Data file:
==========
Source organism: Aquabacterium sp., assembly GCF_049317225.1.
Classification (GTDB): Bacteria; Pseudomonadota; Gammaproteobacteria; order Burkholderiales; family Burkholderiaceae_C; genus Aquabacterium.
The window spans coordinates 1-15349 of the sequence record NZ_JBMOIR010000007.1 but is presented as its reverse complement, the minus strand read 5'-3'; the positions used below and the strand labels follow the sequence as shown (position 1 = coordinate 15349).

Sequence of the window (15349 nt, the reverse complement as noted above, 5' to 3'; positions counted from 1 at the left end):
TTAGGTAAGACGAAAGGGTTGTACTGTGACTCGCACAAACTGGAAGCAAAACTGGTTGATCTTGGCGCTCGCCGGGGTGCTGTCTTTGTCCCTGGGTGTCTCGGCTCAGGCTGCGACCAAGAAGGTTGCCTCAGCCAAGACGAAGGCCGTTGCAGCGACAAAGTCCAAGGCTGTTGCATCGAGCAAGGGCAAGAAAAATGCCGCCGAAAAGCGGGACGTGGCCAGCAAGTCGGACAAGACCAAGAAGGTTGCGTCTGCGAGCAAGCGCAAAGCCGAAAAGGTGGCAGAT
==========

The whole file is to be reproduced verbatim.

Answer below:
Source organism: Aquabacterium sp., assembly GCF_049317225.1.
Classification (GTDB): Bacteria; Pseudomonadota; Gammaproteobacteria; order Burkholderiales; family Burkholderiaceae_C; genus Aquabacterium.
The window spans coordinates 1-15349 of the sequence record NZ_JBMOIR010000007.1 but is presented as its reverse complement, the minus strand read 5'-3'; the positions used below and the strand labels follow the sequence as shown (position 1 = coordinate 15349).

Sequence of the window (15349 nt, the reverse complement as noted above, 5' to 3'; positions counted from 1 at the left end):
TTAGGTAAGACGAAAGGGTTGTACTGTGACTCGCACAAACTGGAAGCAAAACTGGTTGATCTTGGCGCTCGCCGGGGTGCTGTCTTTGTCCCTGGGTGTCTCGGCTCAGGCTGCGACCAAGAAGGTTGCCTCAGCCAAGACGAAGGCCGTTGCAGCGACAAAGTCCAAGGCTGTTGCATCGAGCAAGGGCAAGAAAAATGCCGCCGAAAAGCGGGACGTGGCCAGCAAGTCGGACAAGACCAAGAAGGTTGCGTCTGCGAGCAAGCGCAAAGCCGAAAAGGTGGCAGAT